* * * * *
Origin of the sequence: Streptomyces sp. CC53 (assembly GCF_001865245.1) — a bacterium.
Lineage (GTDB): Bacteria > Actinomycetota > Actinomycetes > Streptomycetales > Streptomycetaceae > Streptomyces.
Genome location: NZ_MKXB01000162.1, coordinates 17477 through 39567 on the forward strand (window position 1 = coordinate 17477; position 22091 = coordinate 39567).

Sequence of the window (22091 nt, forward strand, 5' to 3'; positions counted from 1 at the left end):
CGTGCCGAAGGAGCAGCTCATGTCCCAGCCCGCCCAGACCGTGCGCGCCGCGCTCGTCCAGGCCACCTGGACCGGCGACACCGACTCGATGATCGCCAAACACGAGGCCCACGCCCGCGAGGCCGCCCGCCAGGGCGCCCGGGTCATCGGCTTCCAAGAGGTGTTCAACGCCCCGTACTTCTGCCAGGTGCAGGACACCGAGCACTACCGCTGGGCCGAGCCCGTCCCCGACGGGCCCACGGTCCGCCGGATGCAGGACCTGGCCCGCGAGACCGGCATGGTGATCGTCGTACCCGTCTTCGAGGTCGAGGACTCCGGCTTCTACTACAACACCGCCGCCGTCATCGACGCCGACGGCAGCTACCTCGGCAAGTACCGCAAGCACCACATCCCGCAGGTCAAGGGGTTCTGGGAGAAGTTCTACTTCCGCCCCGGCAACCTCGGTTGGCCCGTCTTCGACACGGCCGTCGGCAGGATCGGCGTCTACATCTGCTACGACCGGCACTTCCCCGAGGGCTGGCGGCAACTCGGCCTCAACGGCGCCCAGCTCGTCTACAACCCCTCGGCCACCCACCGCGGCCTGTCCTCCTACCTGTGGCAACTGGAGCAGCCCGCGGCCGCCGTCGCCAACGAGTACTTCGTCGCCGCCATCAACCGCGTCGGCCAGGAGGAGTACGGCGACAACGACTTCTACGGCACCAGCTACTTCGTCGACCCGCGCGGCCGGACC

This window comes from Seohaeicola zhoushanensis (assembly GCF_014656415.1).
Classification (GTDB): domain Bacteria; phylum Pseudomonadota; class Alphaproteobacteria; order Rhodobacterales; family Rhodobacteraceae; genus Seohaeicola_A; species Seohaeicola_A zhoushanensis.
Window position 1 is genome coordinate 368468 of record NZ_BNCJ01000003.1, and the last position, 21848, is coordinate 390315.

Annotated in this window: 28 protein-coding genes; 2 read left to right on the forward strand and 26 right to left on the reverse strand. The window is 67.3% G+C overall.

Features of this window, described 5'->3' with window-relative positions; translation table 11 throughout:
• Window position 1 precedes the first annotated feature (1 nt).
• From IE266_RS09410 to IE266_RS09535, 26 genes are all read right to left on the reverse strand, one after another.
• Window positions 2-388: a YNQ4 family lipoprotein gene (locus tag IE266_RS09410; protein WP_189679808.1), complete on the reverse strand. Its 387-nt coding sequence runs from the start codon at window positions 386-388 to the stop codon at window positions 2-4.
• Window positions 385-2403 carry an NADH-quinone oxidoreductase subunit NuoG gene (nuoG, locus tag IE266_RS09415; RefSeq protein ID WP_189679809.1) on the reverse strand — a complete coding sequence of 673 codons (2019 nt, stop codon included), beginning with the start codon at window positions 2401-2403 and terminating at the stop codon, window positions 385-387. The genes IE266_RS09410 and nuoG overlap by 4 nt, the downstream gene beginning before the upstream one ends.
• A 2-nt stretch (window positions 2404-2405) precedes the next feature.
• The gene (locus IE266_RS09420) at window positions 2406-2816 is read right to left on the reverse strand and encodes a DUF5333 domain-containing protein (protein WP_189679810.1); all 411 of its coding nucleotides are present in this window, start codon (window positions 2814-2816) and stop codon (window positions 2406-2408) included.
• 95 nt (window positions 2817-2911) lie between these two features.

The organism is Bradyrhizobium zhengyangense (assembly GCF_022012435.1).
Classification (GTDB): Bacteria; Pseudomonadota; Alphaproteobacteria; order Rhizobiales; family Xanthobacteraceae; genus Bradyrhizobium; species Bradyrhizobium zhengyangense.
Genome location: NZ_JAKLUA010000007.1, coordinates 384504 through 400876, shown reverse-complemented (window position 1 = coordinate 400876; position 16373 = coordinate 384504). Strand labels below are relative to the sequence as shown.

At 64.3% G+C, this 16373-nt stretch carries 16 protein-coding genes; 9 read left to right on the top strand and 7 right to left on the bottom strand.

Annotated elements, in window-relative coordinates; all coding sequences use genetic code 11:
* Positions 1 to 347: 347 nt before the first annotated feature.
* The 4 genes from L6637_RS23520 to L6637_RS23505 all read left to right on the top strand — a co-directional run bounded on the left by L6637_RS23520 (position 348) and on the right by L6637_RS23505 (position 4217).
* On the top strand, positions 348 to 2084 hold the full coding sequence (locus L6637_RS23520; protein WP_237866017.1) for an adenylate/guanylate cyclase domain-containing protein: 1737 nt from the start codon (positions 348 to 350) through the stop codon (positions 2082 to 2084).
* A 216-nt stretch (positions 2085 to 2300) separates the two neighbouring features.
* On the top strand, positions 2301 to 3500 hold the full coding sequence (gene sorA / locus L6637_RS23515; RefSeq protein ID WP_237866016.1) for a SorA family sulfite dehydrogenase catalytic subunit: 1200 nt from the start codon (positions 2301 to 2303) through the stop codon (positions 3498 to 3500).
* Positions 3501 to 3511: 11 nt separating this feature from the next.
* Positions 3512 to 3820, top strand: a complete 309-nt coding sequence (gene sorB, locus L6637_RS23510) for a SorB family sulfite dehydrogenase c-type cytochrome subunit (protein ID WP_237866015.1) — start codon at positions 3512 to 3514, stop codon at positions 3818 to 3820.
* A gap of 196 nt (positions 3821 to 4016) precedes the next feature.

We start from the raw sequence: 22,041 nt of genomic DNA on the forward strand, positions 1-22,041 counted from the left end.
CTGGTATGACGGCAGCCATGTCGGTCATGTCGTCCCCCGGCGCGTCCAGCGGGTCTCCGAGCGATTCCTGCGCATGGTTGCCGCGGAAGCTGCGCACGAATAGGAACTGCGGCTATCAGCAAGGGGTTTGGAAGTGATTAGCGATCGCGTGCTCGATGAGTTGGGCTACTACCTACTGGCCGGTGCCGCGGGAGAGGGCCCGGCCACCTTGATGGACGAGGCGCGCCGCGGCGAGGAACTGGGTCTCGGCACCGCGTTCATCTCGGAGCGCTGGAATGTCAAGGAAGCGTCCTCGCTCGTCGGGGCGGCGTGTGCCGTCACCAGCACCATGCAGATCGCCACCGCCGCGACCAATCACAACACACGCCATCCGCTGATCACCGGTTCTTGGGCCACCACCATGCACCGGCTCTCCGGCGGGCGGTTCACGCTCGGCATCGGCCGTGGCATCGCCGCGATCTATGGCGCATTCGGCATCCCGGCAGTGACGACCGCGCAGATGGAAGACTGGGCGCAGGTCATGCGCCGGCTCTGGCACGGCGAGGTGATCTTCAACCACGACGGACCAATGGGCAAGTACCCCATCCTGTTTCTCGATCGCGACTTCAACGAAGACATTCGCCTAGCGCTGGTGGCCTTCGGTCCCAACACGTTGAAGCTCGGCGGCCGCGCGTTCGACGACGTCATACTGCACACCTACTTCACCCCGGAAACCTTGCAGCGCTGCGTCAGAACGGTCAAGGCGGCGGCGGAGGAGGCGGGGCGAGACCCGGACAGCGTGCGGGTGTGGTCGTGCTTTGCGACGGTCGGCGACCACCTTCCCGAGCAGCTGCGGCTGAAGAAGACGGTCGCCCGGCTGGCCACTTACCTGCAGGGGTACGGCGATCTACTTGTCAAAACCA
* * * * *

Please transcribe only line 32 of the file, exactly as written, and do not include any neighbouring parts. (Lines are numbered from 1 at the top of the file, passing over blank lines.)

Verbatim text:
CTGGTATGACGGCAGCCATGTCGGTCATGTCGTCCCCCGGCGCGTCCAGCGGGTCTCCGAGCGATTCCTGCGCATGGTTGCCGCGGAAGCTGCGCACGAATAGGAACTGCGGCTATCAGCAAGGGGTTTGGAAGTGATTAGCGATCGCGTGCTCGATGAGTTGGGCTACTACCTACTGGCCGGTGCCGCGGGAGAGGGCCCGGCCACCTTGATGGACGAGGCGCGCCGCGGCGAGGAACTGGGTCTCGGCACCGCGTTCATCTCGGAGCGCTGGAATGTCAAGGAAGCGTCCTCGCTCGTCGGGGCGGCGTGTGCCGTCACCAGCACCATGCAGATCGCCACCGCCGCGACCAATCACAACACACGCCATCCGCTGATCACCGGTTCTTGGGCCACCACCATGCACCGGCTCTCCGGCGGGCGGTTCACGCTCGGCATCGGCCGTGGCATCGCCGCGATCTATGGCGCATTCGGCATCCCGGCAGTGACGACCGCGCAGATGGAAGACTGGGCGCAGGTCATGCGCCGGCTCTGGCACGGCGAGGTGATCTTCAACCACGACGGACCAATGGGCAAGTACCCCATCCTGTTTCTCGATCGCGACTTCAACGAAGACATTCGCCTAGCGCTGGTGGCCTTCGGTCCCAACACGTTGAAGCTCGGCGGCCGCGCGTTCGACGACGTCATACTGCACACCTACTTCACCCCGGAAACCTTGCAGCGCTGCGTCAGAACGGTCAAGGCGGCGGCGGAGGAGGCGGGGCGAGACCCGGACAGCGTGCGGGTGTGGTCGTGCTTTGCGACGGTCGGCGACCACCTTCCCGAGCAGCTGCGGCTGAAGAAGACGGTCGCCCGGCTGGCCACTTACCTGCAGGGGTACGGCGATCTACTTGTCAAAACCA